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Coffee Stories

Sara Zuluaga

By 31st August 2020November 11th, 2022No Comments7 min read

If you like your coffee with sugar or milk, there’s nothing wrong with it! The important thing is to drink it and not to create an intricate and intimidating industry. Just enjoy the experience, remember the best coffee is the coffee that you like to drink.

Sara Zuluaga ParodiThe Coffee Translator

My name is Sara Zuluaga Parodi, I’M NOT A BARISTA. I am a coffee grower from Colombia. I produce specialty coffee and own a micro coffee roastery in Medellín. I also work as a coffee consultant connecting international coffee professionals with solutions tailored to their needs in the Colombian market.

Sara Zuluaga Parodi

Sara founded her coffee consulting business in Colombia

Independence and education were the main pillars of my family. My father is my inspiration, as well as my grandfather, who grew up in the countryside, and at the age of 12, he invested his savings in his first cow. Many years later, he bought a piece of land that he had been dreaming of since he was a boy. Later on, he became a very successful businessman. I have learned that if you have a dream and you are willing to do the work, you will get there.

Eight years ago, I decided to go deeper into my coffee career. After a colossal crisis in Colombia, my family and I decided to start our own brand with the best we had on our coffee farm. Since then, I have been learning more about coffee, and I also began to experiment with the coffee beans we produce and roast at our own micro roastery Cielo Tostado.

In 2017 I experienced a long trip around the world to challenge myself out of my comfort zone. I had the chance to discover how vital the coffee industry is outside Colombia. This was inspiring, and I was amazed by how the coffee culture is expanding in remote places like South Korea or Japan. I like to be surrounded by people, so, during that trip, I also worked as a volunteer teaching English in a kindergarten and also rescuing animals from the street.

Back in Colombia, I started to work on my website “Coffee Translator” to share my knowledge and my everyday life: the farm, the crops, the way we process the coffee, in other words, the whole coffee chain. It was a success, and I realized that it was something interesting for many people! Especially for people from the USA or Europe that have never seen coffee crops. Consequently, I discovered that most people didn’t have access to all this information. After receiving many messages saying “Thanks” I understood the importance and real value of my work. That’s the reason why I want to share it. So, I work with social networks to spread more consciousness in the industry. By the way, don’t forget to follow me at @coffeetranslator!

Since I started the website, I have helped unnumbered people. I want to spread my message and develop awareness about the coffee chain. Luckily, I see that many of my followers have become more conscious about the coffee they buy. For this reason, I am glad when I read that they are into the transition from buying coffee from a worldwide brand to specialty coffee. Understanding what fair trade is and the process from a seed to a cup is a small step to change things little by little and make the industry fair and sustainable.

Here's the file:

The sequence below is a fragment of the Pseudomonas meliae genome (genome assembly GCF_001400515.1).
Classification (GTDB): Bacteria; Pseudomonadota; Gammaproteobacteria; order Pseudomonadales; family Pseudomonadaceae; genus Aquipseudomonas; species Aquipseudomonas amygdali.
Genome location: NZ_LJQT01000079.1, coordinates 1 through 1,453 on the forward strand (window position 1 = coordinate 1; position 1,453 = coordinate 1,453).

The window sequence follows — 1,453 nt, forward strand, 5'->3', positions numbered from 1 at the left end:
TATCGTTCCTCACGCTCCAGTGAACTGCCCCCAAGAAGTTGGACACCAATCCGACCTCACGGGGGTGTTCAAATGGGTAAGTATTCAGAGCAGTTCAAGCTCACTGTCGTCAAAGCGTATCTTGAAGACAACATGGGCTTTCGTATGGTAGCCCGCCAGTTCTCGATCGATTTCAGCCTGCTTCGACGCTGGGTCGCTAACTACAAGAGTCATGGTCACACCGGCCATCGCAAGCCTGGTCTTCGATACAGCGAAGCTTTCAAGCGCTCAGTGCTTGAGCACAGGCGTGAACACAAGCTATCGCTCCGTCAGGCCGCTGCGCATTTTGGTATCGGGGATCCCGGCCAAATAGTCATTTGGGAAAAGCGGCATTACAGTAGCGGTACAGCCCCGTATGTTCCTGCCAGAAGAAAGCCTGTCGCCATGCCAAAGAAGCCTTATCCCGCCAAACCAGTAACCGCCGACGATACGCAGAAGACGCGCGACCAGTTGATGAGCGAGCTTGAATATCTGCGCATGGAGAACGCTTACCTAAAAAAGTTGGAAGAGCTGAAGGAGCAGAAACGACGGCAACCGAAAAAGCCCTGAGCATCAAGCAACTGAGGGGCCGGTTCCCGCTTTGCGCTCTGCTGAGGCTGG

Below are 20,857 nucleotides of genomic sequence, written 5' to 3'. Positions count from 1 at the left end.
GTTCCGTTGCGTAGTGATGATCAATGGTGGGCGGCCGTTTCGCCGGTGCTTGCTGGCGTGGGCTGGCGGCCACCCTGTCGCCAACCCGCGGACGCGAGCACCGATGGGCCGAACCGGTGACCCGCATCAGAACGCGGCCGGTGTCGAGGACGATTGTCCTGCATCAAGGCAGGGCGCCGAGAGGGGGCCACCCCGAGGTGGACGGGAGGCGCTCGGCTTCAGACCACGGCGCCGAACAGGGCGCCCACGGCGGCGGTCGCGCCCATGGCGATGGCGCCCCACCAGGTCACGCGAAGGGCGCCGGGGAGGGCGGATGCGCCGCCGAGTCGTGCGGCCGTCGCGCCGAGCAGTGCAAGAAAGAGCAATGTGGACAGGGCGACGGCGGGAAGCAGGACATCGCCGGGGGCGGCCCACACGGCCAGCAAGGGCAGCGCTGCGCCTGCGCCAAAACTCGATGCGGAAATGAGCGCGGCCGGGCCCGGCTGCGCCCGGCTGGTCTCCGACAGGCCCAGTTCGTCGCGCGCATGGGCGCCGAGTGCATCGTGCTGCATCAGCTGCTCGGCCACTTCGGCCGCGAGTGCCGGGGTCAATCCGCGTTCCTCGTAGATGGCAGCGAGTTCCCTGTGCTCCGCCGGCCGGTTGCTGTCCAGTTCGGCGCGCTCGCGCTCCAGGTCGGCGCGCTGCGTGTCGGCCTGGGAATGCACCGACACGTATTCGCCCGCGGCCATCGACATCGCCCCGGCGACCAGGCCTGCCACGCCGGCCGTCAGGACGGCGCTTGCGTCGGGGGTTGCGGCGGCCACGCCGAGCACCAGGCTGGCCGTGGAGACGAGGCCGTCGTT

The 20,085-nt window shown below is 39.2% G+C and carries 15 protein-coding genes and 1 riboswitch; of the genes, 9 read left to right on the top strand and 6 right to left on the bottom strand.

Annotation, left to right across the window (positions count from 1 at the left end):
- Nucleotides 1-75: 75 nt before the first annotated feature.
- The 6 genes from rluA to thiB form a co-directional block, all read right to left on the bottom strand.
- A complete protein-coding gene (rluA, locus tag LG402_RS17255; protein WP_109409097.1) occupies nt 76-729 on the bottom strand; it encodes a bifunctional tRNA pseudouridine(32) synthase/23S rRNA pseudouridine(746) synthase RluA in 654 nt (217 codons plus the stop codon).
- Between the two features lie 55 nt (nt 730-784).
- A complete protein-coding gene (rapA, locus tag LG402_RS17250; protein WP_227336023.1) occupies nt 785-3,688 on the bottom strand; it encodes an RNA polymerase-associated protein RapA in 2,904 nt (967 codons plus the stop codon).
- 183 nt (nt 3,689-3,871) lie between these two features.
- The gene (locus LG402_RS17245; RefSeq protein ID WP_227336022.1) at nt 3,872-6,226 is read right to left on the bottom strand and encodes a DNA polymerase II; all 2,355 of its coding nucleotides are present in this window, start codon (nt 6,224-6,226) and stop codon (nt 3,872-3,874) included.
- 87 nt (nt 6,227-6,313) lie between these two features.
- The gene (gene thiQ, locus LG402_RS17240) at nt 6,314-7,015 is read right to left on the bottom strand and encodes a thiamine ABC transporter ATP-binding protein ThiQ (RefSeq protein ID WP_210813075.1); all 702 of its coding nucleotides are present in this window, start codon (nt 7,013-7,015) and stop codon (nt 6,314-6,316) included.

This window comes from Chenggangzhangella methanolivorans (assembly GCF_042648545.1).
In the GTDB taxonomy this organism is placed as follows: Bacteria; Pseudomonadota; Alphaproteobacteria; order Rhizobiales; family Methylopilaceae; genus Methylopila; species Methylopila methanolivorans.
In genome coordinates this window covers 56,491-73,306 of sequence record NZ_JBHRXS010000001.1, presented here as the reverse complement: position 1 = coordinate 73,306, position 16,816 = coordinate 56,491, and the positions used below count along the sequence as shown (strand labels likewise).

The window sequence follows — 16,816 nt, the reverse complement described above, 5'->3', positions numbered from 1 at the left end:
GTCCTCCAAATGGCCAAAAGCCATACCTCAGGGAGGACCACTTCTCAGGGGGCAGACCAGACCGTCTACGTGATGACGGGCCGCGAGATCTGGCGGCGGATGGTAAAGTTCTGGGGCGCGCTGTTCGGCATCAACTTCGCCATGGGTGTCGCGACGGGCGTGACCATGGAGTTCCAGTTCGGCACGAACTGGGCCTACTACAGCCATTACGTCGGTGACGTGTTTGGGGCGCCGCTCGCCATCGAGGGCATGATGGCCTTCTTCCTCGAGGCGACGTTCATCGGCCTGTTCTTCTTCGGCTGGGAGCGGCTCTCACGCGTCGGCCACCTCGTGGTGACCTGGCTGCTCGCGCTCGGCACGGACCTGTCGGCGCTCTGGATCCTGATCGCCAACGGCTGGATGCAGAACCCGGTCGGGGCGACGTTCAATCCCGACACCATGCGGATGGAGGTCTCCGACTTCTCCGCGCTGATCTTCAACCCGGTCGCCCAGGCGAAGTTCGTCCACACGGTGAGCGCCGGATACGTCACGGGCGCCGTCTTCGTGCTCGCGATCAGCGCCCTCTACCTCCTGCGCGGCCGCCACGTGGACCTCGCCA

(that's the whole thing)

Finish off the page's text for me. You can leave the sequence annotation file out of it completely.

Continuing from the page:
Sara Zuluaga Parodi

Sara walking on the coffee farm

Nowadays, I consider that unfair prices to the producers is the biggest problem we are facing. I have seen many situations in the coffee industry: people who said who pay well but don’t, farmers who produce excellent coffees but don’t know how to set price, among others. In my experience, fair trade is something serious to work on, so I help people understand more. For example, how to read the information about producers in a package. In this way, consumers know what they are buying and what that means to the coffee industry.

Another point to be developed is selling the coffee. Exporting your coffee to other markets is still very difficult now, and we need to keep the trade chain as direct as possible. However, middle-men who connect farmers to roasteries are essential to this industry. Language plays a critical role since most of the farmers don’t speak English. So, middle-men help creates a relationship between the farmers and somebody who wants to buy our coffee to negotiate the way it is going to be sold.

Sara Zuluaga Parodi

Sara is at work

Being a coffee consultant and a female entrepreneur in Colombia during these times is exciting. Many young people are selling their own coffee, creating their own brands, connecting directly to international buyers, creating specialty coffee, and opening new trendy cafes. I really enjoy my job! Sometimes I work from Monday to Saturday, so yoga helps me organize my thoughts and balance my life. I always learn something new, just as I do with coffee. I do what I love! So, I don’t think that my job is tedious and I am always learning new things! The roastery, the farm, Instagram, and the website!

During the quarantine, our shop was closed, and the contact with people was what I missed the most. We are Latins, so hugging and kissing is part of us! Besides, Colombia’s tourism is closed, and our roastery is not working as much as it used to. We need to consider that specialty coffee is expensive than the regular one, so sales are not very high because people are trying to save money. Still tricky times for everyone, but I’m sure we will become stronger after the crisis!

All in all, I consider that coffee is all about taste, and it is for everybody. If you like your coffee with sugar or milk, there’s nothing wrong with it! The important thing is to drink it and not to create an intricate and intimidating industry. Just enjoy the experience, remember the best coffee is the coffee that you like to drink.


Article by our volunteer editor Natalia